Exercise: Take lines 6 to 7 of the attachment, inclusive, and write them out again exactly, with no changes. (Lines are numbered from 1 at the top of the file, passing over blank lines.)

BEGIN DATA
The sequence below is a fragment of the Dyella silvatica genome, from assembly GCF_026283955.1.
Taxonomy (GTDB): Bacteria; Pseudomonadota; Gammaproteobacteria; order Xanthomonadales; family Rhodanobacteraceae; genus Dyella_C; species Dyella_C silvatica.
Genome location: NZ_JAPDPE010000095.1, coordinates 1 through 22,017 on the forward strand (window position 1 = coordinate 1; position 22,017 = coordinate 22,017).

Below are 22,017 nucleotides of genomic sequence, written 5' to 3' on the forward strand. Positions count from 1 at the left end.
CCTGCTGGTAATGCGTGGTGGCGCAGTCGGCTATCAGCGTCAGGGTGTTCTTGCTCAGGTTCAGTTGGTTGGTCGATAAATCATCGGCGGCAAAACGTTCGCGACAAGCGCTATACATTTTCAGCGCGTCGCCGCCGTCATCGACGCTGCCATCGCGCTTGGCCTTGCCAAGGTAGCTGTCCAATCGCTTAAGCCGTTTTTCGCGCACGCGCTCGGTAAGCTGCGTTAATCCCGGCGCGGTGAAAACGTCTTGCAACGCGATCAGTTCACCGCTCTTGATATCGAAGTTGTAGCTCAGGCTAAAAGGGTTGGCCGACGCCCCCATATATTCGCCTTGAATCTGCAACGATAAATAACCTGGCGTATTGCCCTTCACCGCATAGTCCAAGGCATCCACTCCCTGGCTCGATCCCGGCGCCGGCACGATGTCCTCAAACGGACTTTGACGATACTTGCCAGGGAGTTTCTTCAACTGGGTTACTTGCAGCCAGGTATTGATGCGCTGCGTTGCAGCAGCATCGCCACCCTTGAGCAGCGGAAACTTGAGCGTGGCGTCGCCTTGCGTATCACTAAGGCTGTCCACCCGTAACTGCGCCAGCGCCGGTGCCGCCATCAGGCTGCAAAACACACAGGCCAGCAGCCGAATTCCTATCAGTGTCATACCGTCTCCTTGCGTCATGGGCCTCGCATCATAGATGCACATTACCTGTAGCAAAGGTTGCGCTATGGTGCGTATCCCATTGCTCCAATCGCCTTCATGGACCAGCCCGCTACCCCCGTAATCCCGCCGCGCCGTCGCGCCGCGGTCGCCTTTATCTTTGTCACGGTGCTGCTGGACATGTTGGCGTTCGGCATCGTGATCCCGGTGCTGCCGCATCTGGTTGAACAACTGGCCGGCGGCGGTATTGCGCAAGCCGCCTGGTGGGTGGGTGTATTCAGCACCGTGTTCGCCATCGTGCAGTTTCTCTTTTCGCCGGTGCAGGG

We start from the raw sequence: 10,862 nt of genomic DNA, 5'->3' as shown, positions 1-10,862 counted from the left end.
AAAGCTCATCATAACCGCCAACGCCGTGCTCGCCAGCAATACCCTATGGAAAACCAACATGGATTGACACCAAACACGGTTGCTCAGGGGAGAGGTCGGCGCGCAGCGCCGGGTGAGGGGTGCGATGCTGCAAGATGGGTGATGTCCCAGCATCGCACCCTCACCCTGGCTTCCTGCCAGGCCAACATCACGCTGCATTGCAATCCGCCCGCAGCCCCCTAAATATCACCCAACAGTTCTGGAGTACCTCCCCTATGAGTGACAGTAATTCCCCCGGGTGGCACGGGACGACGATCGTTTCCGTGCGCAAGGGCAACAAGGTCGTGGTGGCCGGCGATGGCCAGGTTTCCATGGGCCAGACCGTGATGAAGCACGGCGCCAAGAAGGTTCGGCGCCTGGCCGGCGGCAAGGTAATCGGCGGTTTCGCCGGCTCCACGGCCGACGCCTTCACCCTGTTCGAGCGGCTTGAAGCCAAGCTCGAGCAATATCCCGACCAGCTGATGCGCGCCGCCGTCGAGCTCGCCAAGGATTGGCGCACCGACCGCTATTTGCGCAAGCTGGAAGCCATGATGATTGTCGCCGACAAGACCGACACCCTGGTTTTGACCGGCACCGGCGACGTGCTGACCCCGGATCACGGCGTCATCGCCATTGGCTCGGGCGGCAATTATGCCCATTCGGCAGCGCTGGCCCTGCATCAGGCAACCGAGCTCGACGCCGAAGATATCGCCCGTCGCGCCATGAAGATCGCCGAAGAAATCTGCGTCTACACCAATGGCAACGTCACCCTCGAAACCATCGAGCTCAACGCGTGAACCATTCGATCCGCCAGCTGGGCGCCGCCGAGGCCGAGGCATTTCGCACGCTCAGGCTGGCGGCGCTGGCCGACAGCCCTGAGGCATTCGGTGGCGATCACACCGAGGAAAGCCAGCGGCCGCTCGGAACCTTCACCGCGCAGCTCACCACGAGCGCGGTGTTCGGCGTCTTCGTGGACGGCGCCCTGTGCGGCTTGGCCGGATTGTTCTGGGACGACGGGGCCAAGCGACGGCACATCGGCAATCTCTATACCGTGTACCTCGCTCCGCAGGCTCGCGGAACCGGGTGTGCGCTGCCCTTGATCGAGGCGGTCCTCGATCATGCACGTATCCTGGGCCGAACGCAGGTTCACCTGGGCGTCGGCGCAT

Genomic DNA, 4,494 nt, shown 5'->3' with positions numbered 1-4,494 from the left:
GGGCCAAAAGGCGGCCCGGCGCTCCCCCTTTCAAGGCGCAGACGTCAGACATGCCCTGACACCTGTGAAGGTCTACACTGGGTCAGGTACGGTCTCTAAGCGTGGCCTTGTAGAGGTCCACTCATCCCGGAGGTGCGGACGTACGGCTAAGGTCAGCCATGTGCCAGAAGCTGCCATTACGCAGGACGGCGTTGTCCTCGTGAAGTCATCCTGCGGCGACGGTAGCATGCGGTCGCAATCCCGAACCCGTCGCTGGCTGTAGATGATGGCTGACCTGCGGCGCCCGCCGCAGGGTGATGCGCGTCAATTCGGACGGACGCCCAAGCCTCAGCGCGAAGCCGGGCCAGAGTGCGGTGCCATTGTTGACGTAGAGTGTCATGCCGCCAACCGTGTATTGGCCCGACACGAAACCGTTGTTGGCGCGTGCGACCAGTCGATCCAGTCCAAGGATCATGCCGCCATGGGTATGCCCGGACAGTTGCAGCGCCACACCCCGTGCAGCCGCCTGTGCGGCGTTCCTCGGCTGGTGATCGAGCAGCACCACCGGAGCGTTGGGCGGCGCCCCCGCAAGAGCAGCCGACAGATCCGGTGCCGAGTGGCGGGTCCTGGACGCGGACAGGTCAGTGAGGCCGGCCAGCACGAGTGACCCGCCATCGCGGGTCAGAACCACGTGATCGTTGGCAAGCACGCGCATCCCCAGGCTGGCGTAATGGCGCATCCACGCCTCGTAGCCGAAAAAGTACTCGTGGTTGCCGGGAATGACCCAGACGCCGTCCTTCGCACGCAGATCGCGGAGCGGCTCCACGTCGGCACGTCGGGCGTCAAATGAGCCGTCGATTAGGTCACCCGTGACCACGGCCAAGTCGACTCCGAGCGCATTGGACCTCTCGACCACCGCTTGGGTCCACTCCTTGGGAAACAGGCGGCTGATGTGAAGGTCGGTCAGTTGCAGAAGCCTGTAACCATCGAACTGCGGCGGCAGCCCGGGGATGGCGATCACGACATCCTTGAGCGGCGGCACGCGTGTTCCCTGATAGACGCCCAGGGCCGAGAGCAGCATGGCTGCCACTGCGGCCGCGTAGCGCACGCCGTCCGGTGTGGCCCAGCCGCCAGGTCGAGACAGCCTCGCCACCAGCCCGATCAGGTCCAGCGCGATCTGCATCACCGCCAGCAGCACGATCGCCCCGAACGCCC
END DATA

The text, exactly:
We start from the raw sequence: 10,862 nt of genomic DNA, 5'->3' as shown, positions 1-10,862 counted from the left end.
AAAGCTCATCATAACCGCCAACGCCGTGCTCGCCAGCAATACCCTATGGAAAACCAACATGGATTGACACCAAACACGGTTGCTCAGGGGAGAGGTCGGCGCGCAGCGCCGGGTGAGGGGTGCGATGCTGCAAGATGGGTGATGTCCCAGCATCGCACCCTCACCCTGGCTTCCTGCCAGGCCAACATCACGCTGCATTGCAATCCGCCCGCAGCCCCCTAAATATCACCCAACAGTTCTGGAGTACCTCCCCTATGAGTGACAGTAATTCCCCCGGGTGGCACGGGACGACGATCGTTTCCGTGCGCAAGGGCAACAAGGTCGTGGTGGCCGGCGATGGCCAGGTTTCCATGGGCCAGACCGTGATGAAGCACGGCGCCAAGAAGGTTCGGCGCCTGGCCGGCGGCAAGGTAATCGGCGGTTTCGCCGGCTCCACGGCCGACGCCTTCACCCTGTTCGAGCGGCTTGAAGCCAAGCTCGAGCAATATCCCGACCAGCTGATGCGCGCCGCCGTCGAGCTCGCCAAGGATTGGCGCACCGACCGCTATTTGCGCAAGCTGGAAGCCATGATGATTGTCGCCGACAAGACCGACACCCTGGTTTTGACCGGCACCGGCGACGTGCTGACCCCGGATCACGGCGTCATCGCCATTGGCTCGGGCGGCAATTATGCCCATTCGGCAGCGCTGGCCCTGCATCAGGCAACCGAGCTCGACGCCGAAGATATCGCCCGTCGCGCCATGAAGATCGCCGAAGAAATCTGCGTCTACACCAATGGCAACGTCACCCTCGAAACCATCGAGCTCAACGCGTGAACCATTCGATCCGCCAGCTGGGCGCCGCCGAGGCCGAGGCATTTCGCACGCTCAGGCTGGCGGCGCTGGCCGACAGCCCTGAGGCATTCGGTGGCGATCACACCGAGGAAAGCCAGCGGCCGCTCGGAACCTTCACCGCGCAGCTCACCACGAGCGCGGTGTTCGGCGTCTTCGTGGACGGCGCCCTGTGCGGCTTGGCCGGATTGTTCTGGGACGACGGGGCCAAGCGACGGCACATCGGCAATCTCTATACCGTGTACCTCGCTCCGCAGGCTCGCGGAACCGGGTGTGCGCTGCCCTTGATCGAGGCGGTCCTCGATCATGCACGTATCCTGGGCCGAACGCAGGTTCACCTGGGCGTCGGCGCAT